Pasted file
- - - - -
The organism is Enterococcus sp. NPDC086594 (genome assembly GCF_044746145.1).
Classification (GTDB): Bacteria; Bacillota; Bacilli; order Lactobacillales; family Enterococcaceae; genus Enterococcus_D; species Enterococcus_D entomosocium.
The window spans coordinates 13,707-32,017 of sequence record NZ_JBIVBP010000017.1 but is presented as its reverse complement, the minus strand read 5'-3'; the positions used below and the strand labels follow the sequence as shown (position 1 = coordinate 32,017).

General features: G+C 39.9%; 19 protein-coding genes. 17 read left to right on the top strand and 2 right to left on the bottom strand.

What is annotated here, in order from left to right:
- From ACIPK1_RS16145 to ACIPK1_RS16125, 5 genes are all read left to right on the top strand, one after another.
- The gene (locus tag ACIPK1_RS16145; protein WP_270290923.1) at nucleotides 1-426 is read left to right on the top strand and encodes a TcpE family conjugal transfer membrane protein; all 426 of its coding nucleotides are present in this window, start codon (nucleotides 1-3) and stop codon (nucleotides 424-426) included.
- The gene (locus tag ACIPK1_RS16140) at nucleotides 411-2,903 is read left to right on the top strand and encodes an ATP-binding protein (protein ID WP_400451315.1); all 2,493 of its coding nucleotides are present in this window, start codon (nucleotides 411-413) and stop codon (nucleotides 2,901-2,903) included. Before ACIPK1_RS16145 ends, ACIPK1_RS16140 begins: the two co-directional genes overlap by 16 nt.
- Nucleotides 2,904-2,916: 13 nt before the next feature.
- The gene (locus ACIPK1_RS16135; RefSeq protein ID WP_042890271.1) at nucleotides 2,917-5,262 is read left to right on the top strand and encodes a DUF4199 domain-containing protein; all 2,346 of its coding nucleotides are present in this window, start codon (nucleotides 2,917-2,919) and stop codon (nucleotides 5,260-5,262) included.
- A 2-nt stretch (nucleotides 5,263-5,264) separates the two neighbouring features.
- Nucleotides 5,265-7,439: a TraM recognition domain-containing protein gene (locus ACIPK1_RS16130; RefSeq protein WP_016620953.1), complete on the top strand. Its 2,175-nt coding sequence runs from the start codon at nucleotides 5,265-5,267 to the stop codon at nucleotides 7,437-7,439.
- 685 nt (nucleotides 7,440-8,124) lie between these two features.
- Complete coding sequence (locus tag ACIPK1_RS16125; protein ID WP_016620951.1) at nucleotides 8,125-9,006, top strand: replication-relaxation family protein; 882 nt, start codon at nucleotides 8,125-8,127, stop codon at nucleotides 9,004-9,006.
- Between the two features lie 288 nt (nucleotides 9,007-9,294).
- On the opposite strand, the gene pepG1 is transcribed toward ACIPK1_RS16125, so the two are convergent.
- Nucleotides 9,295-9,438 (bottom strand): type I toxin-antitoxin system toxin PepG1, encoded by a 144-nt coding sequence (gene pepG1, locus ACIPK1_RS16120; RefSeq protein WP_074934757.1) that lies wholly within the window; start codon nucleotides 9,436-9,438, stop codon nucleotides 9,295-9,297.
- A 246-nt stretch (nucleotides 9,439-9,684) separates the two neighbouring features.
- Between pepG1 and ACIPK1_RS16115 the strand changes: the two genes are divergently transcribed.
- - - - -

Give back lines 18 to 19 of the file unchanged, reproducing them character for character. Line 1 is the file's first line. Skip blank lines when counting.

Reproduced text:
- A 246-nt stretch (nucleotides 9,439-9,684) separates the two neighbouring features.
- Between pepG1 and ACIPK1_RS16115 the strand changes: the two genes are divergently transcribed.